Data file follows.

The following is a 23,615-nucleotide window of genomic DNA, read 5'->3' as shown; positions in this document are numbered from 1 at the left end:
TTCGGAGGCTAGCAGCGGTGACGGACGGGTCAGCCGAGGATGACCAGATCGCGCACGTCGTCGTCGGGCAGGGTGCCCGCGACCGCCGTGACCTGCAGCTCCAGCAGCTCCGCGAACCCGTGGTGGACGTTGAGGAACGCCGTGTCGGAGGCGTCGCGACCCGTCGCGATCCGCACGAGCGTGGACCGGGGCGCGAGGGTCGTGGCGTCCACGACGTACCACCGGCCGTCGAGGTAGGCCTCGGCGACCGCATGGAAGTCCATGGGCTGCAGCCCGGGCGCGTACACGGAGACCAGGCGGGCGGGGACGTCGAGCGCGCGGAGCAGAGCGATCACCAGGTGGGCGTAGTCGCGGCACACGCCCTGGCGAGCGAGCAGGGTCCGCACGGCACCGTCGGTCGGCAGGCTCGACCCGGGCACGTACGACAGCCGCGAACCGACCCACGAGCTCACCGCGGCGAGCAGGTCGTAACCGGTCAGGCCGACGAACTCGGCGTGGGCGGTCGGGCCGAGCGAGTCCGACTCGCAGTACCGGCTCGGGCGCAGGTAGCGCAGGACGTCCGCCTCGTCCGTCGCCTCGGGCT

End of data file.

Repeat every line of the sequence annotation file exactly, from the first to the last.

The following is a 23,615-nucleotide window of genomic DNA, read 5'->3' as shown; positions in this document are numbered from 1 at the left end:
TTCGGAGGCTAGCAGCGGTGACGGACGGGTCAGCCGAGGATGACCAGATCGCGCACGTCGTCGTCGGGCAGGGTGCCCGCGACCGCCGTGACCTGCAGCTCCAGCAGCTCCGCGAACCCGTGGTGGACGTTGAGGAACGCCGTGTCGGAGGCGTCGCGACCCGTCGCGATCCGCACGAGCGTGGACCGGGGCGCGAGGGTCGTGGCGTCCACGACGTACCACCGGCCGTCGAGGTAGGCCTCGGCGACCGCATGGAAGTCCATGGGCTGCAGCCCGGGCGCGTACACGGAGACCAGGCGGGCGGGGACGTCGAGCGCGCGGAGCAGAGCGATCACCAGGTGGGCGTAGTCGCGGCACACGCCCTGGCGAGCGAGCAGGGTCCGCACGGCACCGTCGGTCGGCAGGCTCGACCCGGGCACGTACGACAGCCGCGAACCGACCCACGAGCTCACCGCGGCGAGCAGGTCGTAACCGGTCAGGCCGACGAACTCGGCGTGGGCGGTCGGGCCGAGCGAGTCCGACTCGCAGTACCGGCTCGGGCGCAGGTAGCGCAGGACGTCCGCCTCGTCCGTCGCCTCGGGCT